|This page provides information about including active content in your pages.
Elements and attributes are discussed below. For specific examples of code
see the Multimedia page. The Multimedia
page also provides links and a glossary. This page expands on the material
presented in the Multimedia page, addressing several media categories not
covered in the previous class.
Browsers are capable of displaying text, html, gif and jpeg files in the browser window. For other types of files browsers rely on plug-ins and helper applications. Some plug-ins are included with newer generation browsers. All necessary plug-ins are available by downloading online, although not all computers are capable of playing sound or video files. For more details about plug-ins and computer requirements see the Plug-ins page.
When a Web author expects a browser to utilize an unsupported file type it is important to use the correct extension for the file, so the browser handles it correctly. If no plug-in is available the browser may call on a helper application to display the file. The browser user controls which plug-ins and applications are called upon to open programs. Although almost any application can be specified as a helper, it is best to specify small, fast programs. When no application is available the browser offers the opportunity to download and save the file.
Adding Sound. There are two ways to add sounds to Web pages -- as a streaming file that plays while downloading, or as a file that plays after downloading. The WAV file format is readable by both Macintosh and Windows operating systems, and therefore recommended for non-streaming sound. The other popular formats, RA and RM (RealAudio and RealMedia), are used for streaming content. RealMedia is the most common steaming format. Steaming audio/video files are more complicated, and may also require a special server. Authors need to confirm the capabilities of their intended server if considering streaming content, especially if using more than a few small files.
Embedding Sound. The following sound file parameters are used within the <EMBED> tag.
This example places a console in the page to play a wav file. It also provides a pluginspage attribute, a link to the URL where the client can obtain the QuickTime plug-in, a unlikely need with a .wav file format.
RealMedia Sound Files. Adding RealMedia sound to a page requires three components,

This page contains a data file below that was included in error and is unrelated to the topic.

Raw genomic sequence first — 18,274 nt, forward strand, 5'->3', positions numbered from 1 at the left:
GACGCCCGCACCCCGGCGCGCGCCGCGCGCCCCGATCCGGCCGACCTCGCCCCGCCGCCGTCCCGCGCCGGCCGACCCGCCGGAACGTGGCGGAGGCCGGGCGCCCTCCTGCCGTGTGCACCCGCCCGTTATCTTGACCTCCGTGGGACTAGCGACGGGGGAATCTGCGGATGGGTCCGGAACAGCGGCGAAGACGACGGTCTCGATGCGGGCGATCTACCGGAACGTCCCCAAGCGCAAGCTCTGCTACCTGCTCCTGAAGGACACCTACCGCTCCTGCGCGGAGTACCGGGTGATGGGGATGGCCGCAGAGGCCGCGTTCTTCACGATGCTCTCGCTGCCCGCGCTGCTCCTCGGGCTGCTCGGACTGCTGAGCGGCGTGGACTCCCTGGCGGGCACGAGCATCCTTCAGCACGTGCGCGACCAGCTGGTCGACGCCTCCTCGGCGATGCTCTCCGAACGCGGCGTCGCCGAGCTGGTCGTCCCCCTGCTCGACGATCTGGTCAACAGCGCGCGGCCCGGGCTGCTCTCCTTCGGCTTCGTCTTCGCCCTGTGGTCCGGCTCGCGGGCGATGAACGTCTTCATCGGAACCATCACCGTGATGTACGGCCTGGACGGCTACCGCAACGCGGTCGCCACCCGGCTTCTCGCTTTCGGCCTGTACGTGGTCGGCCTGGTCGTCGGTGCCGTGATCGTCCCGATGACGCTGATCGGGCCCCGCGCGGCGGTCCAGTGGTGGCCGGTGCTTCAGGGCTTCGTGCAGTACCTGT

the html code indicating a metafile, the text file known as the metafile, and
the sound file. A link for a RealMedia file points to the metafile instead of
the media file. A metafile can be created with a text editor. In the metafile
type insert the complete path to one or more RealMedia files you want to play.
Save the file as a text only file (ASCII) with the file extension .ram if linking
to the sound file, or as .rpm if embedding the sound file. Linking is a better
supported method. Linking is accomplished by specifying the metafile.ram, as
in <A HREF="mysound.ram">Play Sound.</A>.
Video Files. To add external video use a standard text or image link, as in <A HREF="video.avi"> 4 MB video </A>. Because videos can be large files a common courtesy is to specify the file size, thereby providing users with some idea of download time. To add internal video use <EMBED SRC="video.avi"> with height and width attributes of the video size in pixels, as well as the AUTOSTART, LOOP and ALIGN attributes in the tag. Internet Explorer does not support standard internal video tags.
Flash Movies. The example below illustrates the code of an HTML page displaying a Flash movie. A Flash movie can be displayed in a web browser if an HTML document uses the <EMBED> and <OBJECT> tags and the appropriate parameters. The <OBJECT> and <EMBED> tags are ordered with the <EMBED> and </EMBED> tags placed just before the </OBJECT> tag.
All the settings in the <EMBED> tag are attributes inside the tag.
In the <OBJECT> tag there are four attributes, height, width, classid and codebase that are included in the tag..
All the other <OBJECT> attributes are parameters and are listed in separate <PARAM....> tags between the <OBJECT> and </OBJECT> tags.
This example HTML file illustrates embedding a Flash file.
<HTML><HEAD></HEAD><BODY> <OBJECT classid="clsid:D27CDB6E-AE6D-11cf-96B8-444553540000"
APPLETS are programs written in the Java programming language. Java is an object-oriented programming language developed by Sun Microsystems. Java is intended to be a cross-platform language. Java applets can run inline inside second generation and later Web browser. Applets can be included in an HTML page and displayed if you use a Java technology-enabled browser. The applet's code is transferred to your system and executed by the browser's Java Virtual Machine. For a complete description of the use of APPLET code see SUN Microsystem's The Applet Tag page. The links below provide access to Java Applets. Here is an example of a simple APPLET tag:
<applet code="SomeApplet.class" width=40 height=40></<applet>.
The following applet creates a clock. The parameters allow for the modification of colors. The applet "JavaClock.class" is located in the "active/clock/classes/" folder. If the .class file is not in the same folder as the web page the codebase="" attribute is necessary.